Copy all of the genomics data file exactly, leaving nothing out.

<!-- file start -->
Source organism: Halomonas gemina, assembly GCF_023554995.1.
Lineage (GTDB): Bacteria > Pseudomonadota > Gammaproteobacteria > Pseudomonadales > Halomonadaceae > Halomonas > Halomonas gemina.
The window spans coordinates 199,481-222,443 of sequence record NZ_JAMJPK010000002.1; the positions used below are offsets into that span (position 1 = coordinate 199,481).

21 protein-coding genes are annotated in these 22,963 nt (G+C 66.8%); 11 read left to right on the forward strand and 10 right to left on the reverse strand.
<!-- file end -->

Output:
Source organism: Halomonas gemina, assembly GCF_023554995.1.
Lineage (GTDB): Bacteria > Pseudomonadota > Gammaproteobacteria > Pseudomonadales > Halomonadaceae > Halomonas > Halomonas gemina.
The window spans coordinates 199,481-222,443 of sequence record NZ_JAMJPK010000002.1; the positions used below are offsets into that span (position 1 = coordinate 199,481).

21 protein-coding genes are annotated in these 22,963 nt (G+C 66.8%); 11 read left to right on the forward strand and 10 right to left on the reverse strand.